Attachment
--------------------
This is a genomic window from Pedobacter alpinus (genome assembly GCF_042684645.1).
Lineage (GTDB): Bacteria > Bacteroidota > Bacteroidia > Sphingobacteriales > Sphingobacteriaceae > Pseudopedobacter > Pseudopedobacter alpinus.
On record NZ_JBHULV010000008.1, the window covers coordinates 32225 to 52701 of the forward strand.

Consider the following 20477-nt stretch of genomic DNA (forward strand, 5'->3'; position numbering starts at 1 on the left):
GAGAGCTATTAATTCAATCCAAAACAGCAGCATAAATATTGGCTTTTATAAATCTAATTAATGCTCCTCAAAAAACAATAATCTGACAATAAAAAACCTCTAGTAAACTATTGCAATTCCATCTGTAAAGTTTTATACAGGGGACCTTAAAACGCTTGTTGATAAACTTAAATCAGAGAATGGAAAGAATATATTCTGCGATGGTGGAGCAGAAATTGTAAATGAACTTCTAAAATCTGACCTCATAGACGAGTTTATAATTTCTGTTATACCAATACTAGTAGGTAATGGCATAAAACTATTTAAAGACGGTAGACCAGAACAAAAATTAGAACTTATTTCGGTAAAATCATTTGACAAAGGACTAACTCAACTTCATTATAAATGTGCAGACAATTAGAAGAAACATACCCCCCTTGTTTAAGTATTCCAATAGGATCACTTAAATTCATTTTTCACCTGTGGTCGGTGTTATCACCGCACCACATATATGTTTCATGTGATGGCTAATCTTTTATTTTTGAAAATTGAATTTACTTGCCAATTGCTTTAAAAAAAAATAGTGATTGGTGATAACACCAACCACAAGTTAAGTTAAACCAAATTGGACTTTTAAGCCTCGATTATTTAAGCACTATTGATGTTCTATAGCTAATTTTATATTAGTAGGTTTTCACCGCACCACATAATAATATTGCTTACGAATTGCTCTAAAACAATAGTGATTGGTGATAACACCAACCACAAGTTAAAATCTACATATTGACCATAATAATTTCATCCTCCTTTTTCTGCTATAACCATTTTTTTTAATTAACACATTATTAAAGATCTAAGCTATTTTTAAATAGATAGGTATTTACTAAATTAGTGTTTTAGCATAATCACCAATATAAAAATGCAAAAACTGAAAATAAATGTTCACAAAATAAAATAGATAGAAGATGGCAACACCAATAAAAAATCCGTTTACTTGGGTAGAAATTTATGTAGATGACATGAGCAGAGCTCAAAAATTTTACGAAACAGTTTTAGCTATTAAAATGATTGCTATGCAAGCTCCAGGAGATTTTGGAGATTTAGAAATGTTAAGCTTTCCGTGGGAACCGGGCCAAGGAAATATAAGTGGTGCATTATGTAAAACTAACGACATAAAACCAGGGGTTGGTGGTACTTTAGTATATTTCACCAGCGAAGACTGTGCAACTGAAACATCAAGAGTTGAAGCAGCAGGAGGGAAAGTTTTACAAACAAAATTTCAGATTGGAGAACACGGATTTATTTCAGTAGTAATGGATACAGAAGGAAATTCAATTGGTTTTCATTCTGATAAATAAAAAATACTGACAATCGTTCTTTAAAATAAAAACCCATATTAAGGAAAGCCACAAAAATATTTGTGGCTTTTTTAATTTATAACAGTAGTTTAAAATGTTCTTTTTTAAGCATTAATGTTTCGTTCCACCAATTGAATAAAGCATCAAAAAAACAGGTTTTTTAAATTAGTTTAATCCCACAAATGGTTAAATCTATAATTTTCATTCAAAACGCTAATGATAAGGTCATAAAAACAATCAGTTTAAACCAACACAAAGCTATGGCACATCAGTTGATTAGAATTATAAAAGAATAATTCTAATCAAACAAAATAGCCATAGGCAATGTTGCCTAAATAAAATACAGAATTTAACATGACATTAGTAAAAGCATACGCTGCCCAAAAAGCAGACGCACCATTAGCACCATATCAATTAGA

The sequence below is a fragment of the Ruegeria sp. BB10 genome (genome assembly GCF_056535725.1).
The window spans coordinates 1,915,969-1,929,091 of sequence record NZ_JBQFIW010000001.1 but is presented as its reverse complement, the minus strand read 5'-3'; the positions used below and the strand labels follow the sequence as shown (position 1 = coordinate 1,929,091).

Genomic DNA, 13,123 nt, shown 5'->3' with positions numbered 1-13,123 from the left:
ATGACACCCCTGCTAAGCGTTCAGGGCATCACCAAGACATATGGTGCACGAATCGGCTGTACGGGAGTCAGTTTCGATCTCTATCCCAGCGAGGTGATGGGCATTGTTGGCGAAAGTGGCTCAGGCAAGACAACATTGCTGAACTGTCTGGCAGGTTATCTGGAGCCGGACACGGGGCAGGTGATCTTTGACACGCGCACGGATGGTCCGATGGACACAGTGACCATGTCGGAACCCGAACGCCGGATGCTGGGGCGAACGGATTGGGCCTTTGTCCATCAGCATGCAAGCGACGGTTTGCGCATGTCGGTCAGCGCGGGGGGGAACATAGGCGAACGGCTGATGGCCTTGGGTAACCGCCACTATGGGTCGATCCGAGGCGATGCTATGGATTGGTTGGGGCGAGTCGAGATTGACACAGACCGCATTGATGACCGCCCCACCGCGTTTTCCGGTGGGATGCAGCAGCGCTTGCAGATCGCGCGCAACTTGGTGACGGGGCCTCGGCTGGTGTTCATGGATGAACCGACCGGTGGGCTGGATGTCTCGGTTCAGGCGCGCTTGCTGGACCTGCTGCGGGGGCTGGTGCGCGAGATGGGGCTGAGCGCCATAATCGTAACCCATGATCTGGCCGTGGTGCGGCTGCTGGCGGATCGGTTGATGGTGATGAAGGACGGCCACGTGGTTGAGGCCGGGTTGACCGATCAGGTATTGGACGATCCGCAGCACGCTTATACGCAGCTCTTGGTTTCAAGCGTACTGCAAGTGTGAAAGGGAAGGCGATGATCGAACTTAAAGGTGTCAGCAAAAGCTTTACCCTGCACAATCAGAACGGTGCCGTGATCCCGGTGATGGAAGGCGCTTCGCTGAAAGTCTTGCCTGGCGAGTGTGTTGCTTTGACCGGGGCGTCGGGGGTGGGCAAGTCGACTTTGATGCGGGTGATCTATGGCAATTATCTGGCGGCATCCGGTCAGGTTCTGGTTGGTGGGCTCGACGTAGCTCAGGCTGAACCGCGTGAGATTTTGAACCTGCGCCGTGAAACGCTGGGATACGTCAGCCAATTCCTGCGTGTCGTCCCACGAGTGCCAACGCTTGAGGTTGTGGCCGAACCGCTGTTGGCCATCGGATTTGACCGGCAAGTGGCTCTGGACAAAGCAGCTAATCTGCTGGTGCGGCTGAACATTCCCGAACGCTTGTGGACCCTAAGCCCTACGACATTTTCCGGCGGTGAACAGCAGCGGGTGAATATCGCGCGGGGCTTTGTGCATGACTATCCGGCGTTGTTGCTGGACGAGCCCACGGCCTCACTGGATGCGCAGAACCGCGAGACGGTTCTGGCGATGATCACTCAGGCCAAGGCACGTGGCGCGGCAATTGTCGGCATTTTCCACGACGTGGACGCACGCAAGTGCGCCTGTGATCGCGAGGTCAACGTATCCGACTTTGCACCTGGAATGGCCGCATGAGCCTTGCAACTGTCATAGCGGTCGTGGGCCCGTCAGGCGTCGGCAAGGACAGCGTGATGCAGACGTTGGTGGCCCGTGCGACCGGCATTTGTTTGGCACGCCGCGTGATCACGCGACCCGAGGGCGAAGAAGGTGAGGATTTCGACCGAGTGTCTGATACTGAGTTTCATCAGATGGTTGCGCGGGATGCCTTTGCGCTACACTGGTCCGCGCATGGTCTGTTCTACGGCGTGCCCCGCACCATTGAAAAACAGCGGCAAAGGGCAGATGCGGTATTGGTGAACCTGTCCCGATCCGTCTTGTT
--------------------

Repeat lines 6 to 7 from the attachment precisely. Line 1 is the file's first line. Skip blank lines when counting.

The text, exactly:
The sequence below is a fragment of the Ruegeria sp. BB10 genome (genome assembly GCF_056535725.1).
The window spans coordinates 1,915,969-1,929,091 of sequence record NZ_JBQFIW010000001.1 but is presented as its reverse complement, the minus strand read 5'-3'; the positions used below and the strand labels follow the sequence as shown (position 1 = coordinate 1,929,091).